Ad Hoc Testing: Let’s Tackle It

Random Testing, Monkey Testing, or what we commonly called Ad Hoc Testing is a strategy of software testing without any plans and documentation. Without a formal procedure or expected results, the tests are conducted informally and randomly. On the other hand, it can be applied to earlier scientific experimental studies. The tests are supposed to be run only once unless a defect is discovered. The main aim of this testing is to find errors by random checking.

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The tester improvises the steps and arbitrarily executes them (like a monkey typing while dancing). Though defects found using this method are more difficult to reproduce (since there are no written test cases), sometimes very interesting errors are found which would never have been found if written test cases existed and were strictly followed. This method is usually used during Acceptance Testing.

The Need for Ad Hoc Testing

It is executed through an on the spot process on which the tester seeks to find bugs by any means that seem appropriate. Ad hoc testing can be seen as a light version of error guessing, which itself is a light version of exploratory.

Who Performs Ad Hoc Testing?

The testers who perform this testing should have an excellent and in-depth knowledge of the product or application. When testers execute ad-hoc test, they only intend to break the system without following any process, or without having any particular use case in mind.

When to Apply Ad Hoc Testing

Ad-hoc test can be done at any point in time whether it’s beginning, middle or end of the project testing. This can be done only when the testers are having complete knowledge of the product.  This testing can also be done when the time is minimal and detailed testing is required.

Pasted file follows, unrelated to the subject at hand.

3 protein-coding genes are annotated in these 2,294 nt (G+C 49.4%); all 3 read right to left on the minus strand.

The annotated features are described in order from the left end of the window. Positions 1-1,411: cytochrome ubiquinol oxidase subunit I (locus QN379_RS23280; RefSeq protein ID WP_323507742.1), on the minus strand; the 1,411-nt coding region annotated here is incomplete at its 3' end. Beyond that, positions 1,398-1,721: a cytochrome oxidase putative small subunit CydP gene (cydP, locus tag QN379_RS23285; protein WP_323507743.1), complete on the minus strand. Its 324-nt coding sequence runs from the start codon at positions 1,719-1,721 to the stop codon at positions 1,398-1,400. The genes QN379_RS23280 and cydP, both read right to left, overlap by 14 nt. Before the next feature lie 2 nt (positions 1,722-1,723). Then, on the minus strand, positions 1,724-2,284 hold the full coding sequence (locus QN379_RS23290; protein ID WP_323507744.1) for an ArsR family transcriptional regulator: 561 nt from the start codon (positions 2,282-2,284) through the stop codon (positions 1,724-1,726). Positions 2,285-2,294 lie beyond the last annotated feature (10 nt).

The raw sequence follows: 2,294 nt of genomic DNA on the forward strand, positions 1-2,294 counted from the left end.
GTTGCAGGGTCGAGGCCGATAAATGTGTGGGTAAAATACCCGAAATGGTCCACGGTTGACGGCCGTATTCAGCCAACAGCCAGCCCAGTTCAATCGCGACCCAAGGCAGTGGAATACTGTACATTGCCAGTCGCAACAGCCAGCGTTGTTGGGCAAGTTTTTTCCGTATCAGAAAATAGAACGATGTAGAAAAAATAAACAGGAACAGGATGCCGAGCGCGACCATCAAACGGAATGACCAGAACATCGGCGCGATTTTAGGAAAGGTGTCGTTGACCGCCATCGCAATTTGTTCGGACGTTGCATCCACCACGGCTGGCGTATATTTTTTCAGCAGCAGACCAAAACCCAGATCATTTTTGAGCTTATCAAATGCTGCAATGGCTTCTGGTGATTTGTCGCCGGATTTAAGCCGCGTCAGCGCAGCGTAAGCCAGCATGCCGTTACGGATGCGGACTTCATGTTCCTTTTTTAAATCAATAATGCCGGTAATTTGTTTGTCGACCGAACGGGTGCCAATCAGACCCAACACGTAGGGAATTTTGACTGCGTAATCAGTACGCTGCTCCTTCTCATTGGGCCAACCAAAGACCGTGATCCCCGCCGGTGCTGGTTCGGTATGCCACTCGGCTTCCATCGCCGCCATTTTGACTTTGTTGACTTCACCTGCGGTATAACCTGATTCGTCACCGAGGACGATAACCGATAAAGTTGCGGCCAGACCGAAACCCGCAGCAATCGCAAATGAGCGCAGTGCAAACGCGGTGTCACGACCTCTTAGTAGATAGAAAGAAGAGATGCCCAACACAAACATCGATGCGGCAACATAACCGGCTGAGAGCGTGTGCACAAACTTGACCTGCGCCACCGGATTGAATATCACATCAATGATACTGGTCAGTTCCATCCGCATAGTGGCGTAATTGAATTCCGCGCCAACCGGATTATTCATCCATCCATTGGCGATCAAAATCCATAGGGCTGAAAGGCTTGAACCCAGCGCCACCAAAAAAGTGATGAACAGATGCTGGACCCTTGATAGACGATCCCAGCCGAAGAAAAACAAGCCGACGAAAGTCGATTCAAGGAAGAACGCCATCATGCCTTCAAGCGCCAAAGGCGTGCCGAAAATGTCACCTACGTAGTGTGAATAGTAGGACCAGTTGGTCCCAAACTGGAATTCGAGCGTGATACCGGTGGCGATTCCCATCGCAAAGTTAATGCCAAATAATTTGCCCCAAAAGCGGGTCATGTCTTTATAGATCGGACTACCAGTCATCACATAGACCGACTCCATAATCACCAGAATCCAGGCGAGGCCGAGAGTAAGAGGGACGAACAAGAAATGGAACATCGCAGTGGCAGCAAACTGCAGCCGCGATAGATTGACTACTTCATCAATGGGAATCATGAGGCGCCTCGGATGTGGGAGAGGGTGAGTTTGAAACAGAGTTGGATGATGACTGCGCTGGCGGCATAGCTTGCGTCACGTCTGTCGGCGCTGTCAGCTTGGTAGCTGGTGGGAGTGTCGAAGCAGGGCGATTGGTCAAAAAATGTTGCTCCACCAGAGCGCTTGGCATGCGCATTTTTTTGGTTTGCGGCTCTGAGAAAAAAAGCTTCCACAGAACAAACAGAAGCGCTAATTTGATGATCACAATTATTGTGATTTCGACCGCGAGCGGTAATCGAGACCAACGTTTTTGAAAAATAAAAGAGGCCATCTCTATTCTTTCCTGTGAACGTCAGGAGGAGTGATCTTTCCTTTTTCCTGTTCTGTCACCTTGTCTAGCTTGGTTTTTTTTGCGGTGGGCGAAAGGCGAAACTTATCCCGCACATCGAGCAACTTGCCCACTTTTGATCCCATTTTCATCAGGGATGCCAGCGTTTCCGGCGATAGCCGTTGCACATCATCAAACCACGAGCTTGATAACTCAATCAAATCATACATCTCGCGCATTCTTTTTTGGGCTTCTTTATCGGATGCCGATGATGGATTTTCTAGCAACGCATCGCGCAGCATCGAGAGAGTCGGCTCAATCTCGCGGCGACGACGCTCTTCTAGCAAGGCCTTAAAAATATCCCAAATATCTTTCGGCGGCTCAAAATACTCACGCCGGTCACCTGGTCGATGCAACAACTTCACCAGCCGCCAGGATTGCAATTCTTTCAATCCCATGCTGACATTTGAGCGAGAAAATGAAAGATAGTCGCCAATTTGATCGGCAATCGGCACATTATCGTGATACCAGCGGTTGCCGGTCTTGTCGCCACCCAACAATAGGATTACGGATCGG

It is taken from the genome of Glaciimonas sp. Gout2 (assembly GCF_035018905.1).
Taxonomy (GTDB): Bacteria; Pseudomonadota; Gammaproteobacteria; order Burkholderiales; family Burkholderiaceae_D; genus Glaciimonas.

When not to apply ad hoc testing?

There are a few cases when ad-hoc testing should not be done:

  1. Ad-hoc test should NOT be carried out during Beta testing of the software by the clients or customers.
  2. Ad-hoc test is not required when there is already an existing bug for the test case. In such cases, the bug should be reported, and it should be retested once it is fixed.

Equivalence Partitioning Testing

Conclusion

Ad-hoc test gives freedom to the tester to apply their own new ways of testing the application. This helps them to find out more number of defects compared to the formal testing process. This type of testing is not only limited to the testing team, but this can also be done by the developer while developing their module, which helps them to code in a better way.

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